Larry Tornari
“Rest in Pieces: The Curious Fates of Famous Corpses by Bess Lovejoy” book is a great read. It kept me glued to the book and I never wanted to put in down. In fact I was disappointed when it ended. The one good thing is that Bess, notes where she received her facts from in an extensive source section that allows readers to check on the “stories” if they wish so that they can learn more about the famous corpses.

Basically the books tells about, “famous corpses” and the manner in which they died a
...more
David Caldwell
I won a copy on Goodreads Firstreads.

In this collection, the author set two rules for who could be included.They had to be famous during their life.Something weird had to have happened to their remains.The entries range form Saint Nicholas to Hunter S. Thompson.There are tales of remains being turned into religious Relics.Famous skulls were often stolen for the pseudo-science of phrenology that was popular during Victorian times.Other cases involved how to deal with political corpses, bodies bei
...more
Loren
Unlike the usual "how they died" encyclopedias, "Rest in Pieces" is an encyclopedia of "what happened to them after they died." Lovejoy's criteria for inclusion in the book: the people had to be famous and they couldn't rest peacefully in an undisturbed grave for eternity.

That's not to say this doesn't include the stories you expect: Vladimir Lenin's permanent snooze in his mausoleum in Red Square, Evita Peron's postmortem kidnapping, the road trips of Einstein's brain. In addition to those, it
...more
Jonathan
"A corpse is always a problem — both for the living and for the dead." Macabre, witty, and extremely well documented; Lovejoy gave me something that I have been missing for a long time... an enjoyable read from start to finish. Some of these stories will be well known to those of us who have a fascination with the strange (who among us didn't grow up looking for a girl like Mary Shelley who will keep our heart as a memento after we die?), but all are well written. The chapters are concise and or ...more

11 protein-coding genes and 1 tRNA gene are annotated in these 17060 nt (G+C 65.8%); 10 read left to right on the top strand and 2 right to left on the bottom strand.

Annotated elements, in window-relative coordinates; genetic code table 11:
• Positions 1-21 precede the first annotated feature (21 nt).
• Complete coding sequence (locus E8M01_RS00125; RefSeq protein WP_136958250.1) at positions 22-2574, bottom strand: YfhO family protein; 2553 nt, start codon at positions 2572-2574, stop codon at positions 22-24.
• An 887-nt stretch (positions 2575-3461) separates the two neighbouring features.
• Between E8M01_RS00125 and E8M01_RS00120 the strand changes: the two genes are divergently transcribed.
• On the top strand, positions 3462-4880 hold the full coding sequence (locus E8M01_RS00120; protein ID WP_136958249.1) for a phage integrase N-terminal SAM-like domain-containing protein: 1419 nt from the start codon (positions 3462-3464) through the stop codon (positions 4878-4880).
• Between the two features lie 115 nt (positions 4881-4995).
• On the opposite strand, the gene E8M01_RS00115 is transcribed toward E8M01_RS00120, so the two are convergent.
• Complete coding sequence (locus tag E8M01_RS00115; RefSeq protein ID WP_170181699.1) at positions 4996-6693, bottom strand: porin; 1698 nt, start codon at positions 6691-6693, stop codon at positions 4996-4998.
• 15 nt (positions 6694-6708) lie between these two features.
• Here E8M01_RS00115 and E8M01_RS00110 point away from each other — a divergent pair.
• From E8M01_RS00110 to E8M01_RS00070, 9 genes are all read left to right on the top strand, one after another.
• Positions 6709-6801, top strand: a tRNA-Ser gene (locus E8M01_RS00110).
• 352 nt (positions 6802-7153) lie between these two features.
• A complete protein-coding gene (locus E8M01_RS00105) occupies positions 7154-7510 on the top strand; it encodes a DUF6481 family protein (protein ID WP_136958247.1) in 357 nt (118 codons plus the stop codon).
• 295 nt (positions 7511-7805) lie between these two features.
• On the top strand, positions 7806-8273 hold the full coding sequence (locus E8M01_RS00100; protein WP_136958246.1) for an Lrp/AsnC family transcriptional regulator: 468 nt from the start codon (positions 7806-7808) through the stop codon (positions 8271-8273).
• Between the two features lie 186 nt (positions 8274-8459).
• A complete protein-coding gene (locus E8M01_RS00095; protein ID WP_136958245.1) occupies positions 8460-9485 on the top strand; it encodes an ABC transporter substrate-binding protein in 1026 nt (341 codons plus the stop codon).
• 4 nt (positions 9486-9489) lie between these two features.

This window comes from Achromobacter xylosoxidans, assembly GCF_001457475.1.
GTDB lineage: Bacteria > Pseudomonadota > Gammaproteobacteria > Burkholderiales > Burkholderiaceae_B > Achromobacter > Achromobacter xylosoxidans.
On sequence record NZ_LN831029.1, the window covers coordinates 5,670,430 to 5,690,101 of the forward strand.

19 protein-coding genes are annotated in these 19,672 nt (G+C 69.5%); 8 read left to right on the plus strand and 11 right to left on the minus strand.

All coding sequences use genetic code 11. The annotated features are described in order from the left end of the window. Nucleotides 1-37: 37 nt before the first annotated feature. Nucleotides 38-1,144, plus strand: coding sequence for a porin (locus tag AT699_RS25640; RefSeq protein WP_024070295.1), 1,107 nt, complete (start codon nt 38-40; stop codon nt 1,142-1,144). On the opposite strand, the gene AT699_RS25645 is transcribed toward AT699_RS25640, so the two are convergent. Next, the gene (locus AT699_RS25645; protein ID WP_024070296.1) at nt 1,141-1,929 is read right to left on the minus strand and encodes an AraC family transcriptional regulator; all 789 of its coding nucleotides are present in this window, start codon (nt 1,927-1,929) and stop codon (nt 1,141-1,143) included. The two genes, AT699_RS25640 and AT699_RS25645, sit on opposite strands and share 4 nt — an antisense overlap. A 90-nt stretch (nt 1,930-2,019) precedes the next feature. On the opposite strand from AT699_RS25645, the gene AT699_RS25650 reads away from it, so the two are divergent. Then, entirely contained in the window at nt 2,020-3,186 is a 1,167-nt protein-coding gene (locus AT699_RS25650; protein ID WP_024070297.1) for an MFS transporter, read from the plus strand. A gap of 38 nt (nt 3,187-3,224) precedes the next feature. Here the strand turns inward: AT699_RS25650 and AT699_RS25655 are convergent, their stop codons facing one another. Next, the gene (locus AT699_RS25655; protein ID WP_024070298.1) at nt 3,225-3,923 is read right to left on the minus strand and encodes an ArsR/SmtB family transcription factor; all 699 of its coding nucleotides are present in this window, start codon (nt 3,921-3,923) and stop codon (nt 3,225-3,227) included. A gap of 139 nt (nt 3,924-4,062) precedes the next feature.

Joy
This is a book you can read a little at a time and still enjoy. It's a sometimes amusing, sometimes gruesome, often strange, and completely fascinating look at how famous corpses have been revered and desecrated throughout history.

The book is neatly divided into different categories, like "Saints and Sinners," and "Love and Devotion," and provides an curious collection of people, from the political arena to the artistic and scientific. I would think that for some people picking up this book with
...more
Ben Klayer
This is a really interesting book. It speculates the deaths of many famous historical figures. Then, it recounts what happened to those bodies postmortem. Some of these stories are macabre. Others are gross, scary, or otherwise strange. But all of them are entertaining, surprising, and thought-provoking. Many dead celebrities are known for their life's work. However, their deaths are just as interesting, at least in these cases.
Ericka
Interesting topic. Could have been dealt with in a slightly more comedic fashion and the writing would have been more interesting but I had the feeling she was trying not to upset anyone. The only issue is that someone is going to be upset with this topic so you might as well just write and be interesting. It felt like she was holding back so I think the writer has it in her, but maybe the publisher was nervous?
Mary Ann
Did you know that there were plans to kidnap Lincoln's corpse for ransom? What happened to Einstein's brain? Who would keep a famous person's preserved heart, eyes...or penis? The answers to these and other questions can be found in Bess Lovejoy's Rest in Pieces.

Rest in Pieces is an entertaining, if superficial, look at the looting, relocating, and fetishizing of various famous corpses. At its best, it gives us a bit of insight into the need that some feel to continue their celebrity worship aft
...more
Rj
The book is a collection of short pieces on famous corpses and what became of them. While the subject is macabre it is sometimes gruesome, often funny and always peculiar. It is one of those books that you can read a little, put in down and read more without ever losing your place.
David V.
Received as an ARC from the publisher. Finished in just a few days. Wonderfully macabre. Stories about famous people and what happened to their corpses. Most of the stories are just 3-4 pages long. Many of the stories surprised me about the bodies becoming "pieces parts" and being buried in more than one location. Some were sad--Thomas Paine and John Paul Jones. Great figures in history with less than glorious burials. Some were almost comical--Australia's version of Jesse James, Ned Kelly. Othe ...more
Rrlgrrl
A bit of a morbid read, but each "celebrity corpse" story was either very sad, hilarious, or just bizarre. A fun, quick read, and a bibliography is provided at the end, should anyone want to follow up on the celebrity corpses.